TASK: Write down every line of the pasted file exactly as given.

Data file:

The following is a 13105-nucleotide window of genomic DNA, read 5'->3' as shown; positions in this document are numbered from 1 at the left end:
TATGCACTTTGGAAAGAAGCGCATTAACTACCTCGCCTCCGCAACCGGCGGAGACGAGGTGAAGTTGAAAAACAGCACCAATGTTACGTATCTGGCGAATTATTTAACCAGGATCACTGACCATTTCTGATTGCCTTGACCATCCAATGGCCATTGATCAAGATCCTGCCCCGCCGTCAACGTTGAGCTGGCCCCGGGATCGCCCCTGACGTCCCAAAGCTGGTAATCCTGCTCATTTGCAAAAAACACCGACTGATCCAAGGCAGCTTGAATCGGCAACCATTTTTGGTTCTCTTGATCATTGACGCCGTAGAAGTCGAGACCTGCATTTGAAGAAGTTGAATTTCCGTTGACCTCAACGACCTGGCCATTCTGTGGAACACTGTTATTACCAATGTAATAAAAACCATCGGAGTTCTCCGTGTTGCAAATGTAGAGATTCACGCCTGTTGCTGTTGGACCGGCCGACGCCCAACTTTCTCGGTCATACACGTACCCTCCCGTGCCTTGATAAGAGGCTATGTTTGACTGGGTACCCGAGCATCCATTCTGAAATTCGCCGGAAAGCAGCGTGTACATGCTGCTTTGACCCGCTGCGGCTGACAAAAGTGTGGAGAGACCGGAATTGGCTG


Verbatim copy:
The following is a 13105-nucleotide window of genomic DNA, read 5'->3' as shown; positions in this document are numbered from 1 at the left end:
TATGCACTTTGGAAAGAAGCGCATTAACTACCTCGCCTCCGCAACCGGCGGAGACGAGGTGAAGTTGAAAAACAGCACCAATGTTACGTATCTGGCGAATTATTTAACCAGGATCACTGACCATTTCTGATTGCCTTGACCATCCAATGGCCATTGATCAAGATCCTGCCCCGCCGTCAACGTTGAGCTGGCCCCGGGATCGCCCCTGACGTCCCAAAGCTGGTAATCCTGCTCATTTGCAAAAAACACCGACTGATCCAAGGCAGCTTGAATCGGCAACCATTTTTGGTTCTCTTGATCATTGACGCCGTAGAAGTCGAGACCTGCATTTGAAGAAGTTGAATTTCCGTTGACCTCAACGACCTGGCCATTCTGTGGAACACTGTTATTACCAATGTAATAAAAACCATCGGAGTTCTCCGTGTTGCAAATGTAGAGATTCACGCCTGTTGCTGTTGGACCGGCCGACGCCCAACTTTCTCGGTCATACACGTACCCTCCCGTGCCTTGATAAGAGGCTATGTTTGACTGGGTACCCGAGCATCCATTCTGAAATTCGCCGGAAAGCAGCGTGTACATGCTGCTTTGACCCGCTGCGGCTGACAAAAGTGTGGAGAGACCGGAATTGGCTG